President Joe Biden has been trying to sell “Bidenomics” in recent weeks as he campaigns for a second term, but former President Donald Trump made clear who had the better economy in a speech Saturday night.
“One of the most important issues of the campaign will be who can rescue our country from the burning wreckage of Bidenomics. You know what that stands for, right? Henceforth it will be defined as inflation, taxation, submission and failure,” Trump told Republicans at the Silver Elephant Dinner in Columbia, South Carolina.
“Any numbers that you see that are economically positive right now in the Biden administration are because they’re running on the fumes of what we created years prior to their taking office,” the leading 2024 GOP presidential contender said.
Liberals love to throw around the silly statistic about the nation losing jobs overall under Trump, but that, of course, was a result of the COVID-19 pandemic shutdowns, the most severe of which tended to be in Democrat-led states.
The economy was well on its way to recovery when Trump left office in January 2021. The unemployment rate had dropped from a pandemic high of 14.7 percent in April 2020 to 6.3 percent. It’s 3.5 percent now.
The reason the economy was recovering so quickly is that Trump and the GOP-controlled Congress had put a pro-growth tax plan in place that encouraged American businesses to invest and create jobs.
The United States went from having one of the highest corporate tax rates in the world at 35 percent to slightly below average at 21 percent. That and other pro-business tax incentives and pro-business regulatory reforms set the economy booming.
Record revenues came into the Treasury under the new tax structure thanks to economic growth. Total federal revenue was $3.3 trillion in fiscal 2017, the year the tax cuts passed. In fiscal 2022, with the tax cuts still largely in place, total revenue was $4.9 trillion.
During his South Carolina speech, the former president said his administration created “the greatest economy in the history of the world.”
It was certainly the largest by gross domestic product up to that point. Granted, the general trend of the U.S. economy has been up for decades, and the country has held the No. 1 spot in the world in terms of size.
That loss in buying power under Biden is due to the 50-year high inflation rate, which peaked last summer thanks, in part, to massive government spending.
Further, as Trump pointed out, Biden’s push to restrict domestic fossil fuel production has contributed to inflation, pushing the price of a gallon of gasoline from $2.39 in January 2021 at the start of his administration to more than $5 last summer. It’s now creeping back toward $4 per gallon.
Trump continued his critique saying, “During Biden’s first 30 months in office, just 2.1 million new jobs were created, and by contrast, during my first 30 months in office, we created a record 4.9 million new jobs.”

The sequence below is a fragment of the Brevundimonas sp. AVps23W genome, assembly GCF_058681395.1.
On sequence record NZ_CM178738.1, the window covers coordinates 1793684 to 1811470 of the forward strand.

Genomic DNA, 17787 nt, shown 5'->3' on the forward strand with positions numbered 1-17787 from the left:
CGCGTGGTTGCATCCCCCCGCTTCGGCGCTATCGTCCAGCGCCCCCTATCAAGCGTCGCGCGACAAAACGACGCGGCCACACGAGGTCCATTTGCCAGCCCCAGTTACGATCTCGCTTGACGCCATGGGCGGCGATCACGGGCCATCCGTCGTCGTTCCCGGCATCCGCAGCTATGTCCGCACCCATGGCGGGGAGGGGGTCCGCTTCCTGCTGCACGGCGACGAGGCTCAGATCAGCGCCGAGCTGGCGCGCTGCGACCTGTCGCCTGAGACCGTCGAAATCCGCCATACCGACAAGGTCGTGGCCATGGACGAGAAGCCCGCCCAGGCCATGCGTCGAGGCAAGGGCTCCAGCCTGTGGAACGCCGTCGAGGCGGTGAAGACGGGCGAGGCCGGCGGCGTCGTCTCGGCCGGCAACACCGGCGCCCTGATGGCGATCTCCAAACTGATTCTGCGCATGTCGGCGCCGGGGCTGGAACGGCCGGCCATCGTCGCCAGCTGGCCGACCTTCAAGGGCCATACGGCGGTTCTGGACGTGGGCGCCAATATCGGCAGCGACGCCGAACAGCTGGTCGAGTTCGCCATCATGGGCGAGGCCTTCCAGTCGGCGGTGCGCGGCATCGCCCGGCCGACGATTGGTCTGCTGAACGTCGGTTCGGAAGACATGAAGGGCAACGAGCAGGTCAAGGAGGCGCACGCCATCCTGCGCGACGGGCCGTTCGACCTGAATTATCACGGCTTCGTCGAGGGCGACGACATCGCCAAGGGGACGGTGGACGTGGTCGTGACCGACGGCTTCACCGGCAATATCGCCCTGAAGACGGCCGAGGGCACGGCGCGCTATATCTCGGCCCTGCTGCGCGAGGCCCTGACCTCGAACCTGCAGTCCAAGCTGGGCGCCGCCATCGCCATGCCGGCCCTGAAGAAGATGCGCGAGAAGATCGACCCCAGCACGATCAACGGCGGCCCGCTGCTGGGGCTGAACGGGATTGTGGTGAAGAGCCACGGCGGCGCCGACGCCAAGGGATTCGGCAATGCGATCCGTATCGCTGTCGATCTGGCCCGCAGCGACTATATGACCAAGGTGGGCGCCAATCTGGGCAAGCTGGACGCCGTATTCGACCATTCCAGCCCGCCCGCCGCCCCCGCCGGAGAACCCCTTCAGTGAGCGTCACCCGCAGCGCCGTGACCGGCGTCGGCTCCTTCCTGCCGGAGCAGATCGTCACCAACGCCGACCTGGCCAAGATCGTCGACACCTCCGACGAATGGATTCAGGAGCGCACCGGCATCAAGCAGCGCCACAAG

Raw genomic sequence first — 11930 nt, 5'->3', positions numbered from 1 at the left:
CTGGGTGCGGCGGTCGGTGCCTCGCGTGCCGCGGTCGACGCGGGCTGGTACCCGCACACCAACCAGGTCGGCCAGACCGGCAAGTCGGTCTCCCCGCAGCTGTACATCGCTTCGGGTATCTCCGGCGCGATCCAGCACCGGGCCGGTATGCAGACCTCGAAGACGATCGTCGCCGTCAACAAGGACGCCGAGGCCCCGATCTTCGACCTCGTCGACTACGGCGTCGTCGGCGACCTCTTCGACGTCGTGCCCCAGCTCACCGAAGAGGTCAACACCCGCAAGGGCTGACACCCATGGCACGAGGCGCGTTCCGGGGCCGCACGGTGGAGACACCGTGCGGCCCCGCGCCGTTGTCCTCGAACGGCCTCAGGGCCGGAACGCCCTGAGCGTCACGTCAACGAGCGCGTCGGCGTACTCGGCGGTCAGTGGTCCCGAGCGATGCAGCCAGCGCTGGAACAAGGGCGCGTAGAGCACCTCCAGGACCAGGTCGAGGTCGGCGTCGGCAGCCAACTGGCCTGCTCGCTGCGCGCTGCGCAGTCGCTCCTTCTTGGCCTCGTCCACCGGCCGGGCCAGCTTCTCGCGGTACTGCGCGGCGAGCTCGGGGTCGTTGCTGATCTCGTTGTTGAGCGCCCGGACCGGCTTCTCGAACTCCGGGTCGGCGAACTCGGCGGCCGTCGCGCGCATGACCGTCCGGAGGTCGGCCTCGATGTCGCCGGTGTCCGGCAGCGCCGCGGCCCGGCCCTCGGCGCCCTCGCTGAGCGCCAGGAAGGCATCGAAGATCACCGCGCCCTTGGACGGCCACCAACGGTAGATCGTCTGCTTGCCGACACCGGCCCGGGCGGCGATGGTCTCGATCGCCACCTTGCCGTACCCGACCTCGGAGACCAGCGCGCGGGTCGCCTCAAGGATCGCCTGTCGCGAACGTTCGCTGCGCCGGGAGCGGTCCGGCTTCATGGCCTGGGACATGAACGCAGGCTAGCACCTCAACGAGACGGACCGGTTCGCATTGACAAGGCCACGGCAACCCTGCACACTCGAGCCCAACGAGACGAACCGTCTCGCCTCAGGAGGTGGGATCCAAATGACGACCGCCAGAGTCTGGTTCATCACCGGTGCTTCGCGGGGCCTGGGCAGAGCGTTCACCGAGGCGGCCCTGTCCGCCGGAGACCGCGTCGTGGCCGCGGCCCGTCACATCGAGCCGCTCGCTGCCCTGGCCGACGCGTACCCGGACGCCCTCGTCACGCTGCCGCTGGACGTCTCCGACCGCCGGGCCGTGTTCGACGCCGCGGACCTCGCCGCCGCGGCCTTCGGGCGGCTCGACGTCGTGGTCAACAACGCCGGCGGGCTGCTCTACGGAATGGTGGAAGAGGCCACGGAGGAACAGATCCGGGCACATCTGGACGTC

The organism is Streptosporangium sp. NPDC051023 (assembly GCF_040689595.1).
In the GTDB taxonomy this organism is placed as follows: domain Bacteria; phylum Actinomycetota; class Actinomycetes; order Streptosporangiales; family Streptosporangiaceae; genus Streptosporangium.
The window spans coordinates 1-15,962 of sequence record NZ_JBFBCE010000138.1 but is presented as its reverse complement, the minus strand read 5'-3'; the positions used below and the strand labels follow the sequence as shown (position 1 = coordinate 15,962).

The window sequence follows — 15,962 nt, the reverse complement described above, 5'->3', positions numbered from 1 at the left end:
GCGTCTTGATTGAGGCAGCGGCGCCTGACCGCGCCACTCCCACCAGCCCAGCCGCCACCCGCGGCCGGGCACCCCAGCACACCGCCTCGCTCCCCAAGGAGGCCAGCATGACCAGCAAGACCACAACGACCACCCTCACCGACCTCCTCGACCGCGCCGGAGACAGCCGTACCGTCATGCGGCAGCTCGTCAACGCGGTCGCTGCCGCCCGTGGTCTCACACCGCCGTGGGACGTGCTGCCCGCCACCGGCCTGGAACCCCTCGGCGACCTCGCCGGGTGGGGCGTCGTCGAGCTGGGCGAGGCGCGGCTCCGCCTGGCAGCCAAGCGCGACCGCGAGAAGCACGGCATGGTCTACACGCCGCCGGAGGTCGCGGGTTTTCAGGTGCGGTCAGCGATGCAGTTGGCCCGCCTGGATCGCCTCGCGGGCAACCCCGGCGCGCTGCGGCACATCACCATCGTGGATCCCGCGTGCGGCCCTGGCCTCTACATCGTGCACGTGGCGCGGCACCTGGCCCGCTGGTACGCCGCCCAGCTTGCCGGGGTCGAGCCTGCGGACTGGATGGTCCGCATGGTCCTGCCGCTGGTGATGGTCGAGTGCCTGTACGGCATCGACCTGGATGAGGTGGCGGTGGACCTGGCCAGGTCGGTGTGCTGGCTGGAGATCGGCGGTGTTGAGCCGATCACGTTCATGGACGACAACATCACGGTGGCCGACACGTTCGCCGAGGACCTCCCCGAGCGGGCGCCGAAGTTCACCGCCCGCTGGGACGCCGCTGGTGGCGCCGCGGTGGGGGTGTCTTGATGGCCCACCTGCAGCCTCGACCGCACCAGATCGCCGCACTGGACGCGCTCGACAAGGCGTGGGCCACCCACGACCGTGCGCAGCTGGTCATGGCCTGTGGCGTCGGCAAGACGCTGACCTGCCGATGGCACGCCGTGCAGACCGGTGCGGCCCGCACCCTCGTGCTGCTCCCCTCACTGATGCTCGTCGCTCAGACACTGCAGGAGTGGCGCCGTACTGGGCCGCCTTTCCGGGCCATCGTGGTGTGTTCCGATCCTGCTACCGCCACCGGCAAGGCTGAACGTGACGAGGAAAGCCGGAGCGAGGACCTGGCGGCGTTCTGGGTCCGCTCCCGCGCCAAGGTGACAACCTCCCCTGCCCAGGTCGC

In a tweet Friday, Biden said 13.4 million jobs have been added since taking office, boasting, “That’s Bidenomics.”
Our economy added 187,000 jobs last month, and we’ve added 13.4 million jobs since I took office.
That’s Bidenomics. pic.twitter.com/o97NAH69d5
— Joe Biden (@JoeBiden) August 4, 2023
Well, fact-checkers have shot down the president’s job claims multiple times.
Most of the jobs Biden brags about don’t really represent new ones. It took until September 2022 for the number of jobs in the U.S. to reach the pre-pandemic level under Trump, according to FactCheck.org.
About 10 million of the 13.4 million jobs he cited were needed to get the workforce back to where it was in February 2020.
Robert Frick with Navy Federal Credit Union told Marketplace last summer there is still much ground to be made up.
“Yeah, we’re back to the pre-pandemic level,” he said. “But if you look to the pre-pandemic trend, we’re 4 or 5 million jobs below that.”
Trump pledged if elected president, “Day one the Biden economic bust will be replaced with the historic Trump economic boom. We’re going to have a boom beyond what we had.”
There is no arguing over who oversaw a better economy.
The American people know it. Only 38.3 percent approve of Biden’s handling of the economy and 58.3 percent disapprove, according to the RealClearPolitics polling average.
Prior to the pandemic in January 2020, 63 percent of Americans approved of Trump’s economy, according to Gallup. Even during the pandemic, his approval number hovered around 50 percent in August 2020, much better than Biden’s now.
Numbers don’t lie.
If Americans want to get the economy moving strongly again in the right direction, Trump is the clear choice over Biden.
This article appeared originally on The Western Journal.